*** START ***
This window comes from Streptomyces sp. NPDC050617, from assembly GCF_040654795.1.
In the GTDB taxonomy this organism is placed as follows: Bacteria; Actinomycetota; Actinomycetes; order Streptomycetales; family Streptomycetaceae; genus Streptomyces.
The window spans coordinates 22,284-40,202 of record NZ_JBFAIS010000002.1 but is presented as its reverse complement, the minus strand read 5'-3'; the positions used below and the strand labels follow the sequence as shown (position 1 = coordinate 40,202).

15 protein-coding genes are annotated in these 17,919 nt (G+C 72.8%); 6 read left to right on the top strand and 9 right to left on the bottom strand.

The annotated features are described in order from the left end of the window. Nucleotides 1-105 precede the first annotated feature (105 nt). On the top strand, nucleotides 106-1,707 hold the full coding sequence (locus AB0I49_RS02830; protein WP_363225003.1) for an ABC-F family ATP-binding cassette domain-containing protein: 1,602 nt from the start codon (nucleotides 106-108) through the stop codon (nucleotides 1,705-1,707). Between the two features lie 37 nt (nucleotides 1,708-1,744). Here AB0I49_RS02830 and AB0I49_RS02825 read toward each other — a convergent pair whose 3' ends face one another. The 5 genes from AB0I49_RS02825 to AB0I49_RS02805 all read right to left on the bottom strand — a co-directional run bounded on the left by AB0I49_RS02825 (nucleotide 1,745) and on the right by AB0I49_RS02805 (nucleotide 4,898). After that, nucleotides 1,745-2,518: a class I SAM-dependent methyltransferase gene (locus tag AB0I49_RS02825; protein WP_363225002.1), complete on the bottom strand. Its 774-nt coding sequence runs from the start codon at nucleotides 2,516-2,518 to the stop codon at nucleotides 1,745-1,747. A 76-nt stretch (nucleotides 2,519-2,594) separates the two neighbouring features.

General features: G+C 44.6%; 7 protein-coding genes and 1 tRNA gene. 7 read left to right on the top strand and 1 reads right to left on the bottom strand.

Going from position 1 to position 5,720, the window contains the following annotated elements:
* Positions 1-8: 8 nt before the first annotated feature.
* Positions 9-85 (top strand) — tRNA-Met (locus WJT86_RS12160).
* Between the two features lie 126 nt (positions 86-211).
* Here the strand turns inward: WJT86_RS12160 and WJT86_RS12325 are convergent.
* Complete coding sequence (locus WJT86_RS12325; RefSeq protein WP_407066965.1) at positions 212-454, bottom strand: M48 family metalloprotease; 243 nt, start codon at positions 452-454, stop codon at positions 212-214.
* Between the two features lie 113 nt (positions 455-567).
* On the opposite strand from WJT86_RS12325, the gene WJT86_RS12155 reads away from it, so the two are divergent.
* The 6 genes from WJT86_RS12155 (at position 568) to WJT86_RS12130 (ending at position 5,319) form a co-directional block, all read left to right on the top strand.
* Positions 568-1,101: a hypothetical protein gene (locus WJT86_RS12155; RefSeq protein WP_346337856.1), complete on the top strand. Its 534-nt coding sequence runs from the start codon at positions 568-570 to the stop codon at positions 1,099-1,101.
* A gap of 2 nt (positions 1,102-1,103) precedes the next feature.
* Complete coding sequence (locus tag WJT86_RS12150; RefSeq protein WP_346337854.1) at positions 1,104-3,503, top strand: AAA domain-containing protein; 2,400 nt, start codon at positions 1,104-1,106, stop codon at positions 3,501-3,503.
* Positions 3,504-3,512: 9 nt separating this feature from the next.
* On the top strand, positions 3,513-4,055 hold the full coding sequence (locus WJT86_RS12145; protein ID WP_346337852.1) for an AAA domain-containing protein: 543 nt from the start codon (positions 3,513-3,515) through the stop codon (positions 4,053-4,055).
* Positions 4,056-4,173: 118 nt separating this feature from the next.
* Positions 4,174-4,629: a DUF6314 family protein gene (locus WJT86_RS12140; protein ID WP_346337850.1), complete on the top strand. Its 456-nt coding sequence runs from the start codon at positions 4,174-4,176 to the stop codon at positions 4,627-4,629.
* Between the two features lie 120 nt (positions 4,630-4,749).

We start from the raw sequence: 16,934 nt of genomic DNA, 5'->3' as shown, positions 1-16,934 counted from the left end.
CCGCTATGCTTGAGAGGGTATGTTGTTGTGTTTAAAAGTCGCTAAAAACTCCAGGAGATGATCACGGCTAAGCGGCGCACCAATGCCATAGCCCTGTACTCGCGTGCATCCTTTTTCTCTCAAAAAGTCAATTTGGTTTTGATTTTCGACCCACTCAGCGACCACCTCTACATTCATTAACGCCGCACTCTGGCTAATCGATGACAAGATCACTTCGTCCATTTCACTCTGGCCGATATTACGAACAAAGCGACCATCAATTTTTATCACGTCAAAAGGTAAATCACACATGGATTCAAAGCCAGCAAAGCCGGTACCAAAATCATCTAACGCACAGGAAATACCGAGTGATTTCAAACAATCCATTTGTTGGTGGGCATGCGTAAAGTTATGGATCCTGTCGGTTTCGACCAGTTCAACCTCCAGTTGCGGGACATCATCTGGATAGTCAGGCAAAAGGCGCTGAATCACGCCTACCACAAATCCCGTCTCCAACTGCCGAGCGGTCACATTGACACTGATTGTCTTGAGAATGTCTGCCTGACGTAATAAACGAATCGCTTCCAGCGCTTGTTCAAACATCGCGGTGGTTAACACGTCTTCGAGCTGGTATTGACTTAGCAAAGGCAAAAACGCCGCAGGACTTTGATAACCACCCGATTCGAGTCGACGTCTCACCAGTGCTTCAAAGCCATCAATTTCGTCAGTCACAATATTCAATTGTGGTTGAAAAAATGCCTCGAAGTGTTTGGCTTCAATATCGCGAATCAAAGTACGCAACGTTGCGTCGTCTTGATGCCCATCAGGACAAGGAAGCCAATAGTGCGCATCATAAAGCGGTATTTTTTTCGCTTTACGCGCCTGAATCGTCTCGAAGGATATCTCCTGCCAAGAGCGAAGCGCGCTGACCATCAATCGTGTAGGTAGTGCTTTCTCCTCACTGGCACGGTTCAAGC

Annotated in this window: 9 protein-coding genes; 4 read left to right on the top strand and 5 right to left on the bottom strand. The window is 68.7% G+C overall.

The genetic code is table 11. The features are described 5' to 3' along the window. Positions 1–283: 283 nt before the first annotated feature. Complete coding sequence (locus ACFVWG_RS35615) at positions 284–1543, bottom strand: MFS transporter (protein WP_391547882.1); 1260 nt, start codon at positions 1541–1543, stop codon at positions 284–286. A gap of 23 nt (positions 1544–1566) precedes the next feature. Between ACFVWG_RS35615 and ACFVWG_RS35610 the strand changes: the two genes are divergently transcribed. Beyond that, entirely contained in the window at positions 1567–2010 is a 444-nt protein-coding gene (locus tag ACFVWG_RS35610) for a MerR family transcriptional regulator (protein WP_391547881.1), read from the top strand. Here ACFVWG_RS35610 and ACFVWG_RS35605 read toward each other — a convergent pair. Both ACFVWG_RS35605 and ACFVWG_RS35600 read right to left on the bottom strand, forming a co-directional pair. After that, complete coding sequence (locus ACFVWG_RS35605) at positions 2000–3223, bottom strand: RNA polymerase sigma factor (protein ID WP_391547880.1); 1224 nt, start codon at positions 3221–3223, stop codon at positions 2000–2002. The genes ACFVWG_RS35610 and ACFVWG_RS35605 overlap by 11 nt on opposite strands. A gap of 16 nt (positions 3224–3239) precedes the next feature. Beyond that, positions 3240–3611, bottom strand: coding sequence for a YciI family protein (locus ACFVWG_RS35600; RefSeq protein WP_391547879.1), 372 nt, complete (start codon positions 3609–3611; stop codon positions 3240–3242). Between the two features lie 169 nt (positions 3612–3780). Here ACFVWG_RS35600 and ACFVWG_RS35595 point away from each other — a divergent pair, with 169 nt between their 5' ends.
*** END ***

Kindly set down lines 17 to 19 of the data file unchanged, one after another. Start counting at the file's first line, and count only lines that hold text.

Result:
* A gap of 2 nt (positions 1,102-1,103) precedes the next feature.
* Complete coding sequence (locus tag WJT86_RS12150; RefSeq protein WP_346337854.1) at positions 1,104-3,503, top strand: AAA domain-containing protein; 2,400 nt, start codon at positions 1,104-1,106, stop codon at positions 3,501-3,503.
* Positions 3,504-3,512: 9 nt separating this feature from the next.